> Footnote 4: Maezumi et al.: 'The legacy of 4,500 years of polyculture
> agroforestry in the eastern Amazon' /
> https://www.nature.com/articles/s41477-018-0205-y . See also the work of
> Michael Heckenberger, for instance, introduced lightly here:
> https://news.mongabay.com/2008/08/pre-colombian-amazonians-lived-in-sustainable-urban-society/
> These lines of argument are slowly taking hold, see also:
> Buscardo, E., Forkuor, G., Rubino, A. et al.: 'Land and people'. Commun
> Earth Environ 2, 178 (2021). https://doi.org/10.1038/s43247-021-00240-5
> - who write:
> "...Amazonian Dark Earths (terra preta) and European Dark Earths
> (plaggen soils) are fairly well known, but many less well-known types of
> anthropogenic soils are now being documented in the tropics and
> subtropics3,4. Conversely, ancient mining and smelting activities
> produced concentrations of heavy metals toxic to plant and animal life,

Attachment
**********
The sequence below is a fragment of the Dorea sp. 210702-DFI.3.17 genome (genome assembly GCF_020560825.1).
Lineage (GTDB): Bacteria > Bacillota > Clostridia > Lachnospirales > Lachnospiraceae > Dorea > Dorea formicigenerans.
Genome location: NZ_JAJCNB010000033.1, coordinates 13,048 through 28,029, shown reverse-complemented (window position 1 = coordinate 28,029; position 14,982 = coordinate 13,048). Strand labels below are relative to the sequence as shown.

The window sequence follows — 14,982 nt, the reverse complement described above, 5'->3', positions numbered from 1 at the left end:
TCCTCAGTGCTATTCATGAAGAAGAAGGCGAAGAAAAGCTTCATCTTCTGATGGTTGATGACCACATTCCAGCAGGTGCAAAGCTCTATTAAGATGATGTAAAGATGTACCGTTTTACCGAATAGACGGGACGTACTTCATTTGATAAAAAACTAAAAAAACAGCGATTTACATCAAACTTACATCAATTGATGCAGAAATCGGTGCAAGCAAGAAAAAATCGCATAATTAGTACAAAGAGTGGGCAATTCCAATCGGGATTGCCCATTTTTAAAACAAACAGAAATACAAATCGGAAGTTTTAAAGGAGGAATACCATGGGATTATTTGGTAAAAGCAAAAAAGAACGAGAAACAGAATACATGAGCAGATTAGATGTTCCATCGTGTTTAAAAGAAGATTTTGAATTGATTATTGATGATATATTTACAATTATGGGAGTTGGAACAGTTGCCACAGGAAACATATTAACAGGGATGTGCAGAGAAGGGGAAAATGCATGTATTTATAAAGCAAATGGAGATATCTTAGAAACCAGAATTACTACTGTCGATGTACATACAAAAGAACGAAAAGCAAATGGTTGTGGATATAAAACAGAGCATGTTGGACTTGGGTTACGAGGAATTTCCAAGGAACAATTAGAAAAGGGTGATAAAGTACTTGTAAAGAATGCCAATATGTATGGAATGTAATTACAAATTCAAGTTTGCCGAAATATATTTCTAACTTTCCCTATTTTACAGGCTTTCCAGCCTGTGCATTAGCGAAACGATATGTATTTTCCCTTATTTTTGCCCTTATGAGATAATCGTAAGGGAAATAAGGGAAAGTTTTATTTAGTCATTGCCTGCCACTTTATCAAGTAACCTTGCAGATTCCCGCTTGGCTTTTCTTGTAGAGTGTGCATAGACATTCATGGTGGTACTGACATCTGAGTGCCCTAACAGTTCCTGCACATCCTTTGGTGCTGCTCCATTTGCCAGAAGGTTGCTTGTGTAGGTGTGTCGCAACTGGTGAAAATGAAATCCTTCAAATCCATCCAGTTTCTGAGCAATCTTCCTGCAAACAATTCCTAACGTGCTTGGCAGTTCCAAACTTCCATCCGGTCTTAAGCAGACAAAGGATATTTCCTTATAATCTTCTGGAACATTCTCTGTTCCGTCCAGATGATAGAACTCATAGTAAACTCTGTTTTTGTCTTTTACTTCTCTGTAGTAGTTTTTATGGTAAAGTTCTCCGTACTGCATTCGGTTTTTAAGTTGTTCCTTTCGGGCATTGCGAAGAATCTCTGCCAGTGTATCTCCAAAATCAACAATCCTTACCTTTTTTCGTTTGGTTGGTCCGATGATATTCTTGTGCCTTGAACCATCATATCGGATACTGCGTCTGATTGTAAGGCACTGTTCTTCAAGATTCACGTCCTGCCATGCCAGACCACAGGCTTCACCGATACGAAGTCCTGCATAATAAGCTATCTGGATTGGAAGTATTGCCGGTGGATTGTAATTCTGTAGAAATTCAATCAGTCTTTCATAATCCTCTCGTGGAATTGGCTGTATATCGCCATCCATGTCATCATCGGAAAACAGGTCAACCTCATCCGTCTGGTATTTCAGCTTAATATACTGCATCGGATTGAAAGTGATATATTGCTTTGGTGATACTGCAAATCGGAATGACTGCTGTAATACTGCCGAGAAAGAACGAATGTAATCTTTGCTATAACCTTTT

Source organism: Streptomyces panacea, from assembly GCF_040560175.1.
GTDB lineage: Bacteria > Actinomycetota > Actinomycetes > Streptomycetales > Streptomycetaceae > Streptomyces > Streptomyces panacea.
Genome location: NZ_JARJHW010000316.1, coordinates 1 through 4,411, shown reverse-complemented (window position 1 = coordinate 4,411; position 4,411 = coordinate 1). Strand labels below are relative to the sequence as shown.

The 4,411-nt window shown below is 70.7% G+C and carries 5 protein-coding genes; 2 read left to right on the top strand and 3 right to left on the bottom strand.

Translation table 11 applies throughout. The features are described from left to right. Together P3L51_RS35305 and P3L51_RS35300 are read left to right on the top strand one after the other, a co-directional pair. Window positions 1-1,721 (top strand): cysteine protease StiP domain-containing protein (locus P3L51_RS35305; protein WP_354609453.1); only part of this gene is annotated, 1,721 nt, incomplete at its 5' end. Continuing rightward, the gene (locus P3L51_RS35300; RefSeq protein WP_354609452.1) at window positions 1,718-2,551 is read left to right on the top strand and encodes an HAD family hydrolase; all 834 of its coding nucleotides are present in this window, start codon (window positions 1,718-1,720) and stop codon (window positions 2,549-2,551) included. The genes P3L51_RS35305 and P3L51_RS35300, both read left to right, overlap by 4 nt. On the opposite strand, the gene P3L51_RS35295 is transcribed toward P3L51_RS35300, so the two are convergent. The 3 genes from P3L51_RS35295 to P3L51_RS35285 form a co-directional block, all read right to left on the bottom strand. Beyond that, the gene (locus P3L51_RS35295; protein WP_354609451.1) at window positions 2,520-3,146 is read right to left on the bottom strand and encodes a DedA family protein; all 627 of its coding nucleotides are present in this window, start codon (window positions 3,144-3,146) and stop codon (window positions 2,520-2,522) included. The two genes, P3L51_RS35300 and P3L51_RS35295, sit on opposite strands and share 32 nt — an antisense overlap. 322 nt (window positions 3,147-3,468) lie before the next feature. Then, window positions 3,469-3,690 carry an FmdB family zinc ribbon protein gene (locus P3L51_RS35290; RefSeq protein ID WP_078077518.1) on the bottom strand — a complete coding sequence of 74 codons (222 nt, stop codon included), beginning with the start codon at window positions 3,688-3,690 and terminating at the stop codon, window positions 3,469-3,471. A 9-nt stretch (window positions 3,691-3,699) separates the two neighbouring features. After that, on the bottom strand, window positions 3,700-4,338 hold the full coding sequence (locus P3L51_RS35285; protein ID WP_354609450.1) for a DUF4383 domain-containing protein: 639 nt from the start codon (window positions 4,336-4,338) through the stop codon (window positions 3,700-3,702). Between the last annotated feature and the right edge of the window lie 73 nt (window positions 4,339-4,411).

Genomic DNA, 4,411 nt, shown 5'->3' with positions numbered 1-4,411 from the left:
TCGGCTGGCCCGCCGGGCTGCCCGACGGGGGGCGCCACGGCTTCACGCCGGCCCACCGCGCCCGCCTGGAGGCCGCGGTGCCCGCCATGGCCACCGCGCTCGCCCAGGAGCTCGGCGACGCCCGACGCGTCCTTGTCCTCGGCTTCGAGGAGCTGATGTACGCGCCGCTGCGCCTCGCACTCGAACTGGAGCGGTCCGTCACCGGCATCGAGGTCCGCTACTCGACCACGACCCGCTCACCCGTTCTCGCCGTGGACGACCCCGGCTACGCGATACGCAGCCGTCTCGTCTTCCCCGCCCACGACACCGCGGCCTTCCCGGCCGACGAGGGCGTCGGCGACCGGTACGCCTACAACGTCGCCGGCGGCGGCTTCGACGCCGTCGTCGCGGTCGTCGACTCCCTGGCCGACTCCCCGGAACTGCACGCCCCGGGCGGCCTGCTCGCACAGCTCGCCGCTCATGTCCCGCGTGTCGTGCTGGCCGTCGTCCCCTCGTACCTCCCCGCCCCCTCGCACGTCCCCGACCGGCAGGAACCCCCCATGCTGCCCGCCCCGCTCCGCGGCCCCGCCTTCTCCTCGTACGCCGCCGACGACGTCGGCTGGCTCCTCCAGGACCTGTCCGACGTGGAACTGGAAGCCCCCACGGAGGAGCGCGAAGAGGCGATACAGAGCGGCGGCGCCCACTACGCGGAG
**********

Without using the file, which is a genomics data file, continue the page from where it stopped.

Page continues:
> in some cases even more severe than modern soil contamination5,6.
> Ancient human societies have had a wide range of impacts on the
> environment that can persist through to the present day...
> ..Looking forward, more work is needed to share and standardize
> geochemical and other proxy data that may be fundamental for answering
> questions of where, when and how people in the past influenced their
> environment. Understanding the global distribution of anthropogenic
> soils and paleo-pollution will not only help place the rate of soil
> degradation seen in the Anthropocene within a deeper historical context,
> but perhaps, optimistically, reveal the fundamental role that human
> societies have played in building healthier soils throughout much of the
> Holocene. By sharing data and developing global research agendas, the
> paleoenvironmental community at large has the exciting opportunity to
> reveal the widespread legacy of premodern human–environmental
> interactions and increase the general awareness of the long-lasting
> ecological legacy of ancient societies.
> -------------------
> Footnote 5: Entry in ‘Oxford Research Encyclopedia of Anthropology’ on
> ‘Agroecology’
> https://oxfordre.com/anthropology/view/10.1093/acrefore/9780190854584.001.0001/acrefore-9780190854584-e-298
> https://doi.org/10.1093/acrefore/9780190854584.013.298
> ---------------
> ---- Footnote 6: Easy intro to the work of David Montgmery:
> https://www.theguardian.com/commentisfree/2021/sep/02/desertification-barren-solution-famine-agriculture